Both the Equal Employment Opportunity Commission (EEOC) and courts generally take the position that employers are almost always entitled to enforce workplace violence policies pursuant contains a "direct threat" exception, and if the policies are enforced uniformly. But at least one court has found that taking an adverse action against a current employee for past conduct related to a disability may violate the ADA. See Josephs v. Pacific Bell, 443 F. 3d 1050 (9th Cir. 2006) (Employer violated the ADA by refusing to rehire a former employee based upon the former employee's history of violence). Cases like this make it critical for employers to fully understand what are often subtle pitfalls when it comes to how various employment laws may interact.

Additional Best Practices for Implementing an Anti-Work Place Violence Policy

The following topics for consideration are not "legal" requirements. In fact, there are no current federal laws expressly prohibiting or even regulating workplace violence. Instead, based on experience, the following are measures that should be considered to prevent workplace violence or to minimize the damage caused by such violence if it occurs:

  • Senior Management Briefings. Senior management should be briefed on threats and violence at company sites. Such briefings should either provided routinely or when serious incidents occurred.
  • Training to Detect Red Flags. Employers should consider providing mandatory training to detect behaviors that indicate the potential for violence. This training may be provided to all employees or only to management. An additional component of this training could include conflict resolution.
  • Employee Assistance Program. Experts recommend that an employee assistance program should be made available at all times. The reality is, however, companies have already been forced to make deep cuts and are unlikely to have the resources to make such a program available. Nonetheless, employers can identify state and county mental health or social service programs and make such programs known to employees. Identification of domestic violence programs should be a top priority.
  • Crisis Management/Trauma Team. Employers should create some form of crisis management or trauma team. Typically such a team draws members from the following departments: senior management, human resources, security (if applicable), employee assistance, legal, medical, labor relations, labor law, communications, employee support/benefits, operations, and psychological services. If your company is unionized, then a union representative should also be considered;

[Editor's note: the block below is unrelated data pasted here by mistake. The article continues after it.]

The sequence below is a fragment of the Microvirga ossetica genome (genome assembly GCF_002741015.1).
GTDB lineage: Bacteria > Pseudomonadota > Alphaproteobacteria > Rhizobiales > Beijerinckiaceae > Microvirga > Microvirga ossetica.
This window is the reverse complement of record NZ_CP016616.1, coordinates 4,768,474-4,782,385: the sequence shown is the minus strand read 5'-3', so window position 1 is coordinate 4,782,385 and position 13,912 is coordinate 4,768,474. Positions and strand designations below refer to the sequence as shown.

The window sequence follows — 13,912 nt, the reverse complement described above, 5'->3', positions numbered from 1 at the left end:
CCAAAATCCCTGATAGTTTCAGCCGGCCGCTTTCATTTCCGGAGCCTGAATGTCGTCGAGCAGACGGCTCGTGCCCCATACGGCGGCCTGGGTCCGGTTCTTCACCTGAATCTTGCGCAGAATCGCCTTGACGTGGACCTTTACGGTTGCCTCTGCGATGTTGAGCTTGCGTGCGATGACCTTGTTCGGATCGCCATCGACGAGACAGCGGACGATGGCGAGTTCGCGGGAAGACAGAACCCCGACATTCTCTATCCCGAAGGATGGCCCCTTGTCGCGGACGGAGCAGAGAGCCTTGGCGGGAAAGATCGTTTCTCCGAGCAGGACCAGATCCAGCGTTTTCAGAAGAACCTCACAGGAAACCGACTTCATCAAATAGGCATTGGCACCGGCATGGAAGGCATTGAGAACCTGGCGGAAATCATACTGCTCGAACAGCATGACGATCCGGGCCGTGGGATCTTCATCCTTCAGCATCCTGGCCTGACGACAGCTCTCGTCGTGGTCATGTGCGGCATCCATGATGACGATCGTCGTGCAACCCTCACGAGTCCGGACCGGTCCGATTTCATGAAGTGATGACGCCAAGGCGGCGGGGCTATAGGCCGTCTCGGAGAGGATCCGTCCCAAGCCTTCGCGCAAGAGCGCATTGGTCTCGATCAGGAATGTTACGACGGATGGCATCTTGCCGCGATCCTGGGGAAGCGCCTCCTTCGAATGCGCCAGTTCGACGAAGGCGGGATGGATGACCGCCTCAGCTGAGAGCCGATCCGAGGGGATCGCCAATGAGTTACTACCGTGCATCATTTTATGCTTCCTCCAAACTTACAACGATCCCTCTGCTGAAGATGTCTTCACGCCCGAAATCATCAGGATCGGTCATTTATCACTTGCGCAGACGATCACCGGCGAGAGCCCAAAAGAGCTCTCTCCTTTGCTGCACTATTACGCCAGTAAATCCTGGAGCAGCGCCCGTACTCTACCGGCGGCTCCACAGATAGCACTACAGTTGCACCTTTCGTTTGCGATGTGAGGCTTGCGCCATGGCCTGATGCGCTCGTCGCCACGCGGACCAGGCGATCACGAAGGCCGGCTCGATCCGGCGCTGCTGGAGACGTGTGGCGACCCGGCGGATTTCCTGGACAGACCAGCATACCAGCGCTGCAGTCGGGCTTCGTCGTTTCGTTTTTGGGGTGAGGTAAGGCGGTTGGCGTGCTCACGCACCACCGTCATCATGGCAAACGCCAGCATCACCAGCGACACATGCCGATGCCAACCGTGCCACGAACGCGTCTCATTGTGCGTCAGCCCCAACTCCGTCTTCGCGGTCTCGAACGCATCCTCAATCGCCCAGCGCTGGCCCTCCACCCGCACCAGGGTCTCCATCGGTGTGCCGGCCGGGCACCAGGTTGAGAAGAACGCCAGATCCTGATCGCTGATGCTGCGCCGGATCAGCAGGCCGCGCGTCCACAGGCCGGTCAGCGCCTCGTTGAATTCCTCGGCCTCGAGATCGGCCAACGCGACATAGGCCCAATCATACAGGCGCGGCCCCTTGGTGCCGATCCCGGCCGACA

• Critical Incident Review. Employers should have a review or debriefing process for critical incidents. The main purpose of this review is to analyze, learn from, and improve procedures. Additionally, this review can assess whether proper procedures were followed in the first place and, if not, why. 
  • Establishing emergency road map for Law Enforcement. It is also important to be able to provide a road map for law enforcement if a violent situation erupts.

This road map should be a package that includes:
  1. A checklist for management to follow that includes contact information for appropriate law enforcement and emergency responders;
  2. Express directions to not speak to anyone other than law enforcement (information that could compromise law enforcement's ability to resolve the situation could be inadvertently disclosed);
  3. A detailed schematic of the facility that identifies entrances and exits;
  4. A list of all employees on duty at the time of the incident, including emergency contact information for all such employees; and
  5. A list of any potentially hazardous substances that are stored on-site that could pose additional risks if compromised or used by the perpetrator. From a practical perspective, this road map should be duplicated so that it is available on-site and off-site.


The Connecticut shooting is a grim reminder of how quickly workplace violence can erupt. But it should also be a reminder of what can be done to prevent or, at least, minimize the tragedy that follows such violence. Accordingly, employers should review and update their anti-workplace violence policies and procedures. 

Source: Jason Shinn,
Creative Commons License This work is licensed under a Creative Commons Attribution-NonCommercial-NoDerivatives 3.0 License.

Last modified: Wednesday, December 9, 2020, 5:12 PM